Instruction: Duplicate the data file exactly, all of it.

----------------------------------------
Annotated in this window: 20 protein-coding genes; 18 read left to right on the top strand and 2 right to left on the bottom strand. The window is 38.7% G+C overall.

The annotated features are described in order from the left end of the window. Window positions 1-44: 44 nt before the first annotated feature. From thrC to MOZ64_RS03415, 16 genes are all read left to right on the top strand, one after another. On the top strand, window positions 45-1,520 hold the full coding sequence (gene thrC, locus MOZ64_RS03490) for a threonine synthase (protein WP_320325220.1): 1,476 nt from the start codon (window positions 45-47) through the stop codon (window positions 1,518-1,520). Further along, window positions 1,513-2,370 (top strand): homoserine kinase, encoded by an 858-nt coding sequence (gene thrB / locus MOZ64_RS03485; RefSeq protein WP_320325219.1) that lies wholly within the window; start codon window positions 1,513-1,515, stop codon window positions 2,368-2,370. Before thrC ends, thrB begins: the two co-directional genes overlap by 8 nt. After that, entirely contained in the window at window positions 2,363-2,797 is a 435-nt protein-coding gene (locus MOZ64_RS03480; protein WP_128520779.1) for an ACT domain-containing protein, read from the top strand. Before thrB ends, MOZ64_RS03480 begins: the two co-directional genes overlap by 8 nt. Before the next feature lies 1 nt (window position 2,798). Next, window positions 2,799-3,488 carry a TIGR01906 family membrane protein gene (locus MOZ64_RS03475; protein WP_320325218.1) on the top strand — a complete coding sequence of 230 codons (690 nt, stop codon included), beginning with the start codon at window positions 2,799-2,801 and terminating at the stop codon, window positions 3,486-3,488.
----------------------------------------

Annotated in this window: 20 protein-coding genes; 18 read left to right on the top strand and 2 right to left on the bottom strand. The window is 38.7% G+C overall.

The annotated features are described in order from the left end of the window. Window positions 1-44: 44 nt before the first annotated feature. From thrC to MOZ64_RS03415, 16 genes are all read left to right on the top strand, one after another. On the top strand, window positions 45-1,520 hold the full coding sequence (gene thrC, locus MOZ64_RS03490) for a threonine synthase (protein WP_320325220.1): 1,476 nt from the start codon (window positions 45-47) through the stop codon (window positions 1,518-1,520). Further along, window positions 1,513-2,370 (top strand): homoserine kinase, encoded by an 858-nt coding sequence (gene thrB / locus MOZ64_RS03485; RefSeq protein WP_320325219.1) that lies wholly within the window; start codon window positions 1,513-1,515, stop codon window positions 2,368-2,370. Before thrC ends, thrB begins: the two co-directional genes overlap by 8 nt. After that, entirely contained in the window at window positions 2,363-2,797 is a 435-nt protein-coding gene (locus MOZ64_RS03480; protein WP_128520779.1) for an ACT domain-containing protein, read from the top strand. Before thrB ends, MOZ64_RS03480 begins: the two co-directional genes overlap by 8 nt. Before the next feature lies 1 nt (window position 2,798). Next, window positions 2,799-3,488 carry a TIGR01906 family membrane protein gene (locus MOZ64_RS03475; protein WP_320325218.1) on the top strand — a complete coding sequence of 230 codons (690 nt, stop codon included), beginning with the start codon at window positions 2,799-2,801 and terminating at the stop codon, window positions 3,486-3,488.